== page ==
Wadada Leo Smith 70th Birthday Celebration
Friday, December 16
Better than: Hearing one band for the price of three.
Last year during a pre-concert interview at the Library Of Congress in Washington D.C., composer-trumpeter Wadada Leo Smith got a laugh when he spoke about recruiting bassist John Lindberg. At the time, Smith was in the process of rebuilding his long-running Golden Quartet after the passing of the Art Ensemble of Chicago’s Malachi Favors; the loss was so formidable, it inspired the trumpeter to use a tactic more moneyball than jazz. “Well, John was the first guy I called,” recounted Smith. “And I did him like they do the baseball and basketball players—took him out to a big restaurant in Chicago. The name had ‘steak house’ or something in it. I talked to him nice… and made sure he had all the steaks he wanted.”
If those shanks of beef set Smith back at all, Lindberg has made up for it by settling into the role of Smith’s MVP. The veteran trumpeter led three surprisingly varied ensembles on Friday, the second evening of a 70th birthday fête that signified Smith’s continued exploration—which at times sounded tensile—as much as it summed his career. Besides Smith’s own clarion elegance, Lindberg’s bass was the one fixture—as chairs were added to accommodate the 21-piece Silver Orchestra, as pianists and drummers were subbed and multiplied (at one point there were three rhythmatists on stage), and as the amped-up electricity of three guitarists and a plugged-in bass squared off with Lindberg, cellist Okkyung Lee and pianist Angelica Sanchez in Smith’s Organic ensemble, the evening’s capper. Throughout the evening Smith spent as much time cueing and conducting as blowing, while Lindberg had a technique for every frisson: some plucking here, some bowing there, a wah-wah pedal when the mix got ultra-thick.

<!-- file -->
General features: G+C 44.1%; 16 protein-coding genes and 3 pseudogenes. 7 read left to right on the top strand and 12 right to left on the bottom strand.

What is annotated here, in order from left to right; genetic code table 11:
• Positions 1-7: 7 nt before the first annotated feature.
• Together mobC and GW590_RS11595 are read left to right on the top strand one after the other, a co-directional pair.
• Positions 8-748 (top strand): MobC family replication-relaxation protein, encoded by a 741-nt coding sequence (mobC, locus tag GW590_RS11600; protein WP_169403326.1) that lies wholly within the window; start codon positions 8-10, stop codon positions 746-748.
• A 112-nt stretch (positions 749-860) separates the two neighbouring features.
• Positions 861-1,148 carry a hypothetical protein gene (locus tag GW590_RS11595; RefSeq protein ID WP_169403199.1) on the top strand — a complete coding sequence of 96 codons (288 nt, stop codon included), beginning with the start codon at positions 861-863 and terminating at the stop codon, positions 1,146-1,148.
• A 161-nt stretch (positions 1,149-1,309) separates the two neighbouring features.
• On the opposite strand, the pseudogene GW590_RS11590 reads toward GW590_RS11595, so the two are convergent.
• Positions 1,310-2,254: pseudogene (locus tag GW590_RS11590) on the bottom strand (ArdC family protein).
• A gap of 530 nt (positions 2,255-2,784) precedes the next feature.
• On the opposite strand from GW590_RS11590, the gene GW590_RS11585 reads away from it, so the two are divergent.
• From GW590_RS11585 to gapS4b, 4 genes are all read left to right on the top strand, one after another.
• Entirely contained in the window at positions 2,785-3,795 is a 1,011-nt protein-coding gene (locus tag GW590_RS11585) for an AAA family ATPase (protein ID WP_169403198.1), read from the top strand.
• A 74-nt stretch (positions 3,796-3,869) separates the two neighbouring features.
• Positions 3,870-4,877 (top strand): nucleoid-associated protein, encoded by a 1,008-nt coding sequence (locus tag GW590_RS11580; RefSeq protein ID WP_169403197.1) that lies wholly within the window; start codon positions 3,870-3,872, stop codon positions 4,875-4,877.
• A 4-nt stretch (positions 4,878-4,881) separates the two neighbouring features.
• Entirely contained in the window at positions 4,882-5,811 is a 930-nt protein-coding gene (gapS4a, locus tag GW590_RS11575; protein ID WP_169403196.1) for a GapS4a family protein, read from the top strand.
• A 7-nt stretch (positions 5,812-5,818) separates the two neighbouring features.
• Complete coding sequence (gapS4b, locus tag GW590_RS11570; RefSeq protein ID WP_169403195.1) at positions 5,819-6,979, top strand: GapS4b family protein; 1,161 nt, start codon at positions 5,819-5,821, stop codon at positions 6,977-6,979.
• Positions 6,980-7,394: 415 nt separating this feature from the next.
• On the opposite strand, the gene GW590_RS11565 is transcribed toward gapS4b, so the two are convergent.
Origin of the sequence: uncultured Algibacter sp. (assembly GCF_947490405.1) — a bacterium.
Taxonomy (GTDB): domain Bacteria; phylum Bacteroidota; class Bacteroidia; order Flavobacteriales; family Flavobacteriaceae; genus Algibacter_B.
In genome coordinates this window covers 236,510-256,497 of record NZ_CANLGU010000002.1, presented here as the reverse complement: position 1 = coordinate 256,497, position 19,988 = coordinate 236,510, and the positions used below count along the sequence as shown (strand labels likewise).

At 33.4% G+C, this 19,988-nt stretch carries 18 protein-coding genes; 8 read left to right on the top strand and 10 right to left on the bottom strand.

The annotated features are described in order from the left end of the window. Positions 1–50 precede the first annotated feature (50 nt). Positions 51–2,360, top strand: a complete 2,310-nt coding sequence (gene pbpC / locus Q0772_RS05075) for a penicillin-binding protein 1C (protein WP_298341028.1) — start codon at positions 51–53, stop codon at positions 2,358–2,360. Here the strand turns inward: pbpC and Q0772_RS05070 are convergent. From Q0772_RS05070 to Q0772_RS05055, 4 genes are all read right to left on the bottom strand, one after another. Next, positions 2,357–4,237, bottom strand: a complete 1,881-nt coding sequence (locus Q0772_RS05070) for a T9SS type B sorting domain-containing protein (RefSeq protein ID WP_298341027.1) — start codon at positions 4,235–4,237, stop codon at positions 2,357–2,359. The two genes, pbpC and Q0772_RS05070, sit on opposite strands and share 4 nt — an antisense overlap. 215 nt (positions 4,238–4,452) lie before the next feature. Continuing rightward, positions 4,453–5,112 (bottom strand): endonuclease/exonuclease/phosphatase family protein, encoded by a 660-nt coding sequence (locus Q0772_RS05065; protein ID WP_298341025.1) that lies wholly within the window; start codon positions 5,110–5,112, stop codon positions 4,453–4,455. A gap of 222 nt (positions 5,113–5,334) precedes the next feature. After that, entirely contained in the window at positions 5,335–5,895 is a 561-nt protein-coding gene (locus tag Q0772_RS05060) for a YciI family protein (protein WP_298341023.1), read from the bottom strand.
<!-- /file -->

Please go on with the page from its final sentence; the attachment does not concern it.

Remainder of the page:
The relentless activity robbed the evening of some of its flow. What it revealed over and over again, however, was the spatial mastery built into Smith’s concept. He spent much of the first set, by the Golden Sextet, padding around the stage while holding up fingers and nodding in the direction of a chosen soloist. The strength of his hand-picked musicians meant that each interlude (like the dynamic discussion between long-time-no-hear vibraphonist Bobby Naughton and drummers Susie Ibarra and Pheeroan ak Laff) would develop its own improvisational gravity. And yet, it was when Smith assumed his playing position—feet together, knees slightly bent, shoulders crouched over them—that the proceedings achieved true focus. Epic force seemed to make its way up from the floor and out through the bell of his trumpet. Perhaps fittingly, the set’s highest point turned out to be a balladic duet between Smith and Lindberg, whose chords complemented the prismatically raw cries of the trumpet.
The rest of the evening continued to function as a feast of inspired solos, despite the fact that the Silver Orchestra set was clearly intended to spotlight Smith’s compositional ability. Though much of the music alternated between prickly modernist bleating and full-ensemble calls somewhere between siren and train whistle, the personality of the compositions were fleshed out by, among others, pianist Yuko Fujiyama, saxist Marty Ehrlich and especially violinist Jennifer Choi, the featured player on “Africana 2.” Later, perhaps in answer to the metal-machine prog ‘n’ roll whipped up by the Organic ensemble, cellist Okkyung Lee pulled off a solo that was a true marvel of dissonant extended techniques. Ak Laff’s big tom-tom groove was thunderingly potent, but between Smith, Lee and Lindberg, it was almost as if acousticism was striking back.
Critical bias: Might have been nice to hear sump’n from “Ten Freedom Summers”, Smith’s recent, much-talked-about civil rights suite.
Random notebook dump: The new Roulette’s acoustics are remarkably balanced everywhere, but the balcony houses the sweet spot.
Al-Shadhili’s Litany of the Sea: Sunrise
South Central L.A. Kulture
Africana 2 (Violin Concerto)
Occupy The World for Life, Liberty and Justic
Leroy Jenkins’ Air Steps
The Well from Bitter to Fresh Water, Pt. 2
Joy: Spiritual Fire: Joy
This article from the Village Voice Archive was posted on December 19, 2011